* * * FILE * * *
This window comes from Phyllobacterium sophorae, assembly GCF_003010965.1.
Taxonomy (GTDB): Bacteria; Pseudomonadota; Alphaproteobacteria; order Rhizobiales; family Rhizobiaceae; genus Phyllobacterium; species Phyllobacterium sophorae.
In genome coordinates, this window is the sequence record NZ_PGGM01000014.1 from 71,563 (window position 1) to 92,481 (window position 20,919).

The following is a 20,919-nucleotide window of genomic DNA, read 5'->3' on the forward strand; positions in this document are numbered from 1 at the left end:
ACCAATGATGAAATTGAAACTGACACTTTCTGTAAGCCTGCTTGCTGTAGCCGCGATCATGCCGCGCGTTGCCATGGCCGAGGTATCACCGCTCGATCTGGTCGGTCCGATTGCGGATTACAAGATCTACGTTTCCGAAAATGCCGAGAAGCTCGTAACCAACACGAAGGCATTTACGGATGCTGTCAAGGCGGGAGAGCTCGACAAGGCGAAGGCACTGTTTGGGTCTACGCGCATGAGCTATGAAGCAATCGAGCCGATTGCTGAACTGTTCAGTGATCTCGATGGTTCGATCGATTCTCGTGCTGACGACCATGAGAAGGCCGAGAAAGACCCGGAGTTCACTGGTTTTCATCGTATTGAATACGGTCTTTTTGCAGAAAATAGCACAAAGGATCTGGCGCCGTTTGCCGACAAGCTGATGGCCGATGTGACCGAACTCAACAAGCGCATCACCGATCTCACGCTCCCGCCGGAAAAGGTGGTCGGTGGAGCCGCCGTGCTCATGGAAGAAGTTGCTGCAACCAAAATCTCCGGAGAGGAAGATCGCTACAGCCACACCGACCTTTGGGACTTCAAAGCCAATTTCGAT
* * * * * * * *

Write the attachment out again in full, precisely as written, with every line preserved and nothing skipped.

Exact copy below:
This window comes from Phyllobacterium sophorae, assembly GCF_003010965.1.
Taxonomy (GTDB): Bacteria; Pseudomonadota; Alphaproteobacteria; order Rhizobiales; family Rhizobiaceae; genus Phyllobacterium; species Phyllobacterium sophorae.
In genome coordinates, this window is the sequence record NZ_PGGM01000014.1 from 71,563 (window position 1) to 92,481 (window position 20,919).

The following is a 20,919-nucleotide window of genomic DNA, read 5'->3' on the forward strand; positions in this document are numbered from 1 at the left end:
ACCAATGATGAAATTGAAACTGACACTTTCTGTAAGCCTGCTTGCTGTAGCCGCGATCATGCCGCGCGTTGCCATGGCCGAGGTATCACCGCTCGATCTGGTCGGTCCGATTGCGGATTACAAGATCTACGTTTCCGAAAATGCCGAGAAGCTCGTAACCAACACGAAGGCATTTACGGATGCTGTCAAGGCGGGAGAGCTCGACAAGGCGAAGGCACTGTTTGGGTCTACGCGCATGAGCTATGAAGCAATCGAGCCGATTGCTGAACTGTTCAGTGATCTCGATGGTTCGATCGATTCTCGTGCTGACGACCATGAGAAGGCCGAGAAAGACCCGGAGTTCACTGGTTTTCATCGTATTGAATACGGTCTTTTTGCAGAAAATAGCACAAAGGATCTGGCGCCGTTTGCCGACAAGCTGATGGCCGATGTGACCGAACTCAACAAGCGCATCACCGATCTCACGCTCCCGCCGGAAAAGGTGGTCGGTGGAGCCGCCGTGCTCATGGAAGAAGTTGCTGCAACCAAAATCTCCGGAGAGGAAGATCGCTACAGCCACACCGACCTTTGGGACTTCAAAGCCAATTTCGAT